As Dr. Rushdoony and true Biblicists have confirmed, there is no possible state of “neutrality.” Two primary ends of education exist. Every humanistic worldview deems man the originator, furtherer, and consummator of knowledge. A theocratic-dominion worldview conversely perceives God the Derivation of all information. Rather than denying all but that which can be tested or comprehended by the human mind, believers recognize God’s infinite sovereignty and omniscience in the abstract and concrete, the tangible and intangible. Every aspect and nook of actuality subsists to be acknowledged by man in perception of God’s original intention and purpose. Following submission to this view is a sensible perception of the world. Information is scanned inevitably by inherently biased perspectives: humanistic or biblical. Scripture clearly asserts that every man has inherited Adam’s curse, was conceived in original sin—and is fully capable of effectuating his own, as well. Scripture affirms the fact that no one can counter evil in and of himself, for he knows and desires nothing else (Romans 3:23). The biblical doctrine of total depravity teaches the innermost ravishments of sin. Man’s ability to reason logically, morally, and emotionally were all sorely damaged by original sin. Though alone in creation in retaining some sense of rationality, man has nonetheless been impregnated by a spiritual darkness devastating to his formerly perfect ability to reason.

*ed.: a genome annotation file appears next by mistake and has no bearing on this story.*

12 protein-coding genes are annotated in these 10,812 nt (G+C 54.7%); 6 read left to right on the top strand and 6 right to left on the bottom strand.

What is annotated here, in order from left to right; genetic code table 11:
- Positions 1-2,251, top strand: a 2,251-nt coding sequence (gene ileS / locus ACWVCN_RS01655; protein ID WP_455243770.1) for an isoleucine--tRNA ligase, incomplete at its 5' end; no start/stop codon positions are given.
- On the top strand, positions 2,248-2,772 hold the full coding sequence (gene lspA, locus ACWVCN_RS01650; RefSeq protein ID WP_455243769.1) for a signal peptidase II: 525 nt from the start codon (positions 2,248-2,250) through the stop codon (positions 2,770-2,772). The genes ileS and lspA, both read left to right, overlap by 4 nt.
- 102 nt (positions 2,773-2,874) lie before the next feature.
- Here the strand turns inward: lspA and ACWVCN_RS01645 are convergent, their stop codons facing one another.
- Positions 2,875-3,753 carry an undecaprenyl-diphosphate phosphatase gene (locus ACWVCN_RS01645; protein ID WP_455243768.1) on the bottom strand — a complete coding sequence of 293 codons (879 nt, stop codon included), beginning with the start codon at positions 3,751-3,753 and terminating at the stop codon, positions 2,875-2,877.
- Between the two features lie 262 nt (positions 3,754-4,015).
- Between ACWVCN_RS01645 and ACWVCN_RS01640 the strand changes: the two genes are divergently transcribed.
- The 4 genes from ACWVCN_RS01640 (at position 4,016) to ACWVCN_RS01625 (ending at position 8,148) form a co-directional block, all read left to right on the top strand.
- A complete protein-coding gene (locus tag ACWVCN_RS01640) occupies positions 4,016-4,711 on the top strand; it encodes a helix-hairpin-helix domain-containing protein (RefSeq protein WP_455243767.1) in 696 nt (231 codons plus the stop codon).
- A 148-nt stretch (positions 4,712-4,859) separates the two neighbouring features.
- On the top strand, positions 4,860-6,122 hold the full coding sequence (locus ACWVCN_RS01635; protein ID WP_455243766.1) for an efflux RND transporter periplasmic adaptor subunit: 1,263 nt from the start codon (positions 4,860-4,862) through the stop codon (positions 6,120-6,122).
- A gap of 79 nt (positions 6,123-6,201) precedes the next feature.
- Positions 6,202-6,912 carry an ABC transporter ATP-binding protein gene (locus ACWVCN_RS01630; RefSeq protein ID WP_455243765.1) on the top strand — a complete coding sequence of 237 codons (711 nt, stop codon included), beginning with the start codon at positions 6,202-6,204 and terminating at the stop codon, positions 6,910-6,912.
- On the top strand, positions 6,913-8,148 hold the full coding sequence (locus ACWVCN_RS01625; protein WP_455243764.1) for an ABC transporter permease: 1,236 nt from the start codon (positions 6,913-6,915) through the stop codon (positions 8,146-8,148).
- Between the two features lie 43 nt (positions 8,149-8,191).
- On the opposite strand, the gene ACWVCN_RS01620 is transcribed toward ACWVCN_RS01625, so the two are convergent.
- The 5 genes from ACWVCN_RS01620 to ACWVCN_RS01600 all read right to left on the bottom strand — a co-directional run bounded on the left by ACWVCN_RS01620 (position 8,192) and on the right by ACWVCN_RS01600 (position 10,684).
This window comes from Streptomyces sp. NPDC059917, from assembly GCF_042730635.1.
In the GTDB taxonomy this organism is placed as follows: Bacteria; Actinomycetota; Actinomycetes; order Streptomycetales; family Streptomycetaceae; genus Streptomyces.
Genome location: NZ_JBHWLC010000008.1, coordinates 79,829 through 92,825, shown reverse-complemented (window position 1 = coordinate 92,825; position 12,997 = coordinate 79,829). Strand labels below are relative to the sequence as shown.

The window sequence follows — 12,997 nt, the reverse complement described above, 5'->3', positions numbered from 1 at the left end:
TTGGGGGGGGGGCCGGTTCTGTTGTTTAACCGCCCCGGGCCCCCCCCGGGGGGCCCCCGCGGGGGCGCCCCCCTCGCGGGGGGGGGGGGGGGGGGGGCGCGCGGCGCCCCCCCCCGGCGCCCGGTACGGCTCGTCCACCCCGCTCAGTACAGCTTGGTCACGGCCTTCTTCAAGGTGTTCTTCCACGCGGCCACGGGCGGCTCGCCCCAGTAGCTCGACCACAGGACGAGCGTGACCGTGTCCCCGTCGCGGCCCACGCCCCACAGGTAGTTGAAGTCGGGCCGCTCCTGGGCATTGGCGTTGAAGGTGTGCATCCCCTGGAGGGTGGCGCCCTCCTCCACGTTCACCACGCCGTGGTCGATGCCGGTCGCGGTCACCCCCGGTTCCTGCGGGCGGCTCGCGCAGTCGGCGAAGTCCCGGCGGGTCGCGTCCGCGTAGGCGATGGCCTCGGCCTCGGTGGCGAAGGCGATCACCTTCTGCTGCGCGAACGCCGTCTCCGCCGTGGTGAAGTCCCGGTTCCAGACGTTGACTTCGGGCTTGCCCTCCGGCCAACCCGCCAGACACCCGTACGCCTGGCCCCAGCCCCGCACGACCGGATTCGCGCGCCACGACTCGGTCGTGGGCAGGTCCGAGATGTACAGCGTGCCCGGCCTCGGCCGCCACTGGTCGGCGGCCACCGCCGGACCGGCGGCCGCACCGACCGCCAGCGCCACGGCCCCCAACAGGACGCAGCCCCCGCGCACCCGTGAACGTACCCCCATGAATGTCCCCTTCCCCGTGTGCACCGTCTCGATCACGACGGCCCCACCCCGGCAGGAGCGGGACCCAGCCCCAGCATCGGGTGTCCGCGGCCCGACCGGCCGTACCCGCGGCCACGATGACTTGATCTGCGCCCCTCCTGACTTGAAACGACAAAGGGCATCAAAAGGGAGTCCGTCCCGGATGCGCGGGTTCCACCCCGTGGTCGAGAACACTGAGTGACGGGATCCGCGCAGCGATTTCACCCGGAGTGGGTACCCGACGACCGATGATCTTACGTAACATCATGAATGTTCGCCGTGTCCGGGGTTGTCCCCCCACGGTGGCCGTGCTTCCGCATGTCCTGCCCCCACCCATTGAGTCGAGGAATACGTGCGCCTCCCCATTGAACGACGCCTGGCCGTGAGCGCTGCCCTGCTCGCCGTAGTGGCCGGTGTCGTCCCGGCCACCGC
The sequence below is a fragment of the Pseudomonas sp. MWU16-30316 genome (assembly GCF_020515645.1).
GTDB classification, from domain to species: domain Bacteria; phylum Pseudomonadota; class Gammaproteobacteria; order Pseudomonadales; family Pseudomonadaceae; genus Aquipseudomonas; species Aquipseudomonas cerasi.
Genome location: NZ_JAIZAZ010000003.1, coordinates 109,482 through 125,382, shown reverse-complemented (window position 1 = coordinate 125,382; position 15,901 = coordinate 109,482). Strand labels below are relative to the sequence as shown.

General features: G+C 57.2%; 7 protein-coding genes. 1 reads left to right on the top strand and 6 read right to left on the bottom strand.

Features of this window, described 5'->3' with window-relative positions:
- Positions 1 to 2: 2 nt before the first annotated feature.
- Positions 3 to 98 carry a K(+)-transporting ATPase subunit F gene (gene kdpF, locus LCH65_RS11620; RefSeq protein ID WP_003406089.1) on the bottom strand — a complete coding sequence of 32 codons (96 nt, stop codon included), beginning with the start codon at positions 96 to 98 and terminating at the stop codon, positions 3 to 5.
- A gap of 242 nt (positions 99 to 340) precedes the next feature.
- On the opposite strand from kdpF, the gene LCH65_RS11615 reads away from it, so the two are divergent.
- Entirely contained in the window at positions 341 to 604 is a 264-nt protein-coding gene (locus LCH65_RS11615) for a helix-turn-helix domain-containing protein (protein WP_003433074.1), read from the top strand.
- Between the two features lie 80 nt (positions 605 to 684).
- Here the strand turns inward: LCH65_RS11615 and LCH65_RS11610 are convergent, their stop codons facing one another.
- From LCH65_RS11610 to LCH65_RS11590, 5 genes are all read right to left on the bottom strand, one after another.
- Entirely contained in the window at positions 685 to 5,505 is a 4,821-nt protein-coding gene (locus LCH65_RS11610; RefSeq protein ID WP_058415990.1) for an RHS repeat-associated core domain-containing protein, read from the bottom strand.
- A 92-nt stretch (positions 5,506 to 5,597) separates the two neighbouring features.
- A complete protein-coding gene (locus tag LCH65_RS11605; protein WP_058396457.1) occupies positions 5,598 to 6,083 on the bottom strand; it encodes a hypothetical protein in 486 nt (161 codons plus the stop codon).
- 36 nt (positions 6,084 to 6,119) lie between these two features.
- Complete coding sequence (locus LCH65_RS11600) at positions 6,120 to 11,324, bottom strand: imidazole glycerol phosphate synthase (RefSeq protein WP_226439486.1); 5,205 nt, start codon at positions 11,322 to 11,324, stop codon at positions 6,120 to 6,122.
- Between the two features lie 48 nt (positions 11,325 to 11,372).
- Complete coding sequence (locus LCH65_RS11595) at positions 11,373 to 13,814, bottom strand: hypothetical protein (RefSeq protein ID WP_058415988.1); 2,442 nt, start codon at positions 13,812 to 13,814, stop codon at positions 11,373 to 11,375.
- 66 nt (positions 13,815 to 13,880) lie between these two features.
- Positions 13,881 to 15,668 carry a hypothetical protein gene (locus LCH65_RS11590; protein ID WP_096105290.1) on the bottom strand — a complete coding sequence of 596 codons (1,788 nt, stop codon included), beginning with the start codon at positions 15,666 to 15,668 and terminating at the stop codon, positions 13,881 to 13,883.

Unity is manifested as God is recognized as Lord and King. Fixed truths and order were manifested the moment He breathed the words “Let there be…” Time and space were effectuated “In the beginning (Genesis 1:1).” All natural laws were suspended as were His ethical expectations, represented first in the Law of Grace and then by the covenantal statutes. No divisive pluralism exists, then, as all is the Lord’s—no dichotomous responsibility to God and to fellow man. As revealed in the Law itself, right conduct towards God signified a similar, balanced consideration for fellow man. In addressing the greatest commandment, love for God preceded yet enabled love for humanity. Though the world may continue to hope in a democratic system of government and ethics, such idealism is simply not possible wherever humanism reigns; an informative inspection would prove that every man-generated regime has succeeded in producing only tyranny and chaotic anarchy.